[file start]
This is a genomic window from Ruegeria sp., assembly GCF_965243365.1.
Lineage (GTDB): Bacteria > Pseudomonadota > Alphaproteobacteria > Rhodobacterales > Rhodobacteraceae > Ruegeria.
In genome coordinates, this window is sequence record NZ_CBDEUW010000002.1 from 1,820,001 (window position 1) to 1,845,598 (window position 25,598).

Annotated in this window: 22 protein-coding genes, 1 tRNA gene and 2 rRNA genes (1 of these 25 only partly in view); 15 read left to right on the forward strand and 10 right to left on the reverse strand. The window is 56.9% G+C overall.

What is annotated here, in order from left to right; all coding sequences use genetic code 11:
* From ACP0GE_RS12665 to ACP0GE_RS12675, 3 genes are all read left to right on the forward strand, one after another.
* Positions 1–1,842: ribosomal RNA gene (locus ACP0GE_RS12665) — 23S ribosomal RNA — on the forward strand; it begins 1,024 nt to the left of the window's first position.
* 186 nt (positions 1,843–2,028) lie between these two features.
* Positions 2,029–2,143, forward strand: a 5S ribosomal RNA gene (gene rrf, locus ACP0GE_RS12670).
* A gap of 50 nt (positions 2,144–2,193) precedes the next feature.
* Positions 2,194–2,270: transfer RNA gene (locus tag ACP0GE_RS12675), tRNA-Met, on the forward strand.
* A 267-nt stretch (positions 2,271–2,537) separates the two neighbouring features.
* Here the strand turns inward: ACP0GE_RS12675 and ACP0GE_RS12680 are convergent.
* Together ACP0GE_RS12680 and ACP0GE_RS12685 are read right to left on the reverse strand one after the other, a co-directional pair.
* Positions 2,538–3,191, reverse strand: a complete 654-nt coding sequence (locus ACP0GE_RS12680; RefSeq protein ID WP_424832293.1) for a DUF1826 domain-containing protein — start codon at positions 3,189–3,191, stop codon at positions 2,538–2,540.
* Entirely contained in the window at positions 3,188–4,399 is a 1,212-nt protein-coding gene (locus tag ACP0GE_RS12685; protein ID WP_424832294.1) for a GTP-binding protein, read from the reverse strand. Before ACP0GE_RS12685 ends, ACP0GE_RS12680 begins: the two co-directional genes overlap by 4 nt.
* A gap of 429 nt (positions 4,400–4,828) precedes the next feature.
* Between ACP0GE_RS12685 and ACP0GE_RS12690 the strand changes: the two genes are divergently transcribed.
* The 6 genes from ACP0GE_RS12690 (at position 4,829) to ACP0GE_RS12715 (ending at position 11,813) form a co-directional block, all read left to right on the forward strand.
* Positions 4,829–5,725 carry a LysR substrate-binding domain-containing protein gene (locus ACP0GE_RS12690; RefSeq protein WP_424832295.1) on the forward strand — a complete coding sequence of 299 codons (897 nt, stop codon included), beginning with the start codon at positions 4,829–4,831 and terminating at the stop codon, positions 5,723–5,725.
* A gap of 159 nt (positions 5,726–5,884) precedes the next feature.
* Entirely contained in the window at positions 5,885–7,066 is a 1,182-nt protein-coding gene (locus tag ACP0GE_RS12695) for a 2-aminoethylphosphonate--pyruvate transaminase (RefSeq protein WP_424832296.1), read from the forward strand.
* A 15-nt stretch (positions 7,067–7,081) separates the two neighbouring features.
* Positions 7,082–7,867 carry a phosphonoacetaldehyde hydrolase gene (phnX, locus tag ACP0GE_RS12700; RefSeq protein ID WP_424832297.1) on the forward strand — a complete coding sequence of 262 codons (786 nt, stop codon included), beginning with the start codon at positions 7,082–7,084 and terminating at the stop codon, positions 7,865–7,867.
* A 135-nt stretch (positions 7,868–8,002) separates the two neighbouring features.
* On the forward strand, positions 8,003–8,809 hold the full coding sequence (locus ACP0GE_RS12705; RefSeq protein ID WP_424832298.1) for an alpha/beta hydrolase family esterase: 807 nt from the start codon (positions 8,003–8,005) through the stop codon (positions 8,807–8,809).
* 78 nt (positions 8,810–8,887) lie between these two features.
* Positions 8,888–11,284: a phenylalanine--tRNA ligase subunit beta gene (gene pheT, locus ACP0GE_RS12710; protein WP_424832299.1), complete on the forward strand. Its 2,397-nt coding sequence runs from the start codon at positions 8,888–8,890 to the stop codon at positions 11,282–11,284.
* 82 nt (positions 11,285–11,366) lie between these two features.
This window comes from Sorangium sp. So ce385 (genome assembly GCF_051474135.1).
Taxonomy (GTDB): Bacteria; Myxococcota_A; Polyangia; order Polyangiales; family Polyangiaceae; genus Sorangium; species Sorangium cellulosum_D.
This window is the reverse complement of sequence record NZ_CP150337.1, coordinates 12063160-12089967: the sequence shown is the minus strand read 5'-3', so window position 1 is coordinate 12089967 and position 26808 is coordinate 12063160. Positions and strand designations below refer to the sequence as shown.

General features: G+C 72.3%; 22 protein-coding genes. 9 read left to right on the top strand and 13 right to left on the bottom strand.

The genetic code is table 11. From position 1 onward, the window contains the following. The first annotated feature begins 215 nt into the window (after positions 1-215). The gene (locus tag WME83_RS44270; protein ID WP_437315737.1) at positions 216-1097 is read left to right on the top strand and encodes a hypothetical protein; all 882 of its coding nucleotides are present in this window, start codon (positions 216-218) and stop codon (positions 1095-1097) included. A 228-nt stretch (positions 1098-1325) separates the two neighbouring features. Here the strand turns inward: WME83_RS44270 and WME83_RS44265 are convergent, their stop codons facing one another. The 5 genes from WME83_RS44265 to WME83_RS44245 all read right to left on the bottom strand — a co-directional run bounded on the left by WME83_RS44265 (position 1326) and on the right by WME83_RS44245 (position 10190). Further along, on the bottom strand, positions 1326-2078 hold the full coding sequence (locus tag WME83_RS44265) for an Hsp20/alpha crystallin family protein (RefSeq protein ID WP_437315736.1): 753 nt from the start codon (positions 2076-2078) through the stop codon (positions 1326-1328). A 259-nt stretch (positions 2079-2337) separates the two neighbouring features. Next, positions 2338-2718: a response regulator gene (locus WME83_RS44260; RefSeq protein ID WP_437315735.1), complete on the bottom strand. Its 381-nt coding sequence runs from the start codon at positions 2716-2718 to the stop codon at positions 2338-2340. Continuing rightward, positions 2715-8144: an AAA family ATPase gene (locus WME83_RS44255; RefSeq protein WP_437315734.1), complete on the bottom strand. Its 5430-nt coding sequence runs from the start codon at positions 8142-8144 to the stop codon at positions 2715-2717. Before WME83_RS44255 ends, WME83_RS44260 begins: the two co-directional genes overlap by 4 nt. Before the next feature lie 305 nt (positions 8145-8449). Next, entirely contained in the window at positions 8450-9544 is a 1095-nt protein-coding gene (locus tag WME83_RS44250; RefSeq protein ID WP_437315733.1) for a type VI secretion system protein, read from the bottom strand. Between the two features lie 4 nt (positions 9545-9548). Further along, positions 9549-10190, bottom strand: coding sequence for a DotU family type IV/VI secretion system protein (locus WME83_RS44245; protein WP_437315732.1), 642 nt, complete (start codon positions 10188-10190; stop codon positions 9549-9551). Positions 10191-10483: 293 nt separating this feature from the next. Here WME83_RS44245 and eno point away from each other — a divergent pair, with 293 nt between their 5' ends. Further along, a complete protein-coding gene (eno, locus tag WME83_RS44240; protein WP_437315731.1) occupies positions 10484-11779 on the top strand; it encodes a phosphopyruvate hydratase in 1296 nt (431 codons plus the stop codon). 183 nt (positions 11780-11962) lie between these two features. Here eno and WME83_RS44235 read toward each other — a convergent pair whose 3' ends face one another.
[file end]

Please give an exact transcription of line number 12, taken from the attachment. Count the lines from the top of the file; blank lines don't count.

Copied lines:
* A 267-nt stretch (positions 2,271–2,537) separates the two neighbouring features.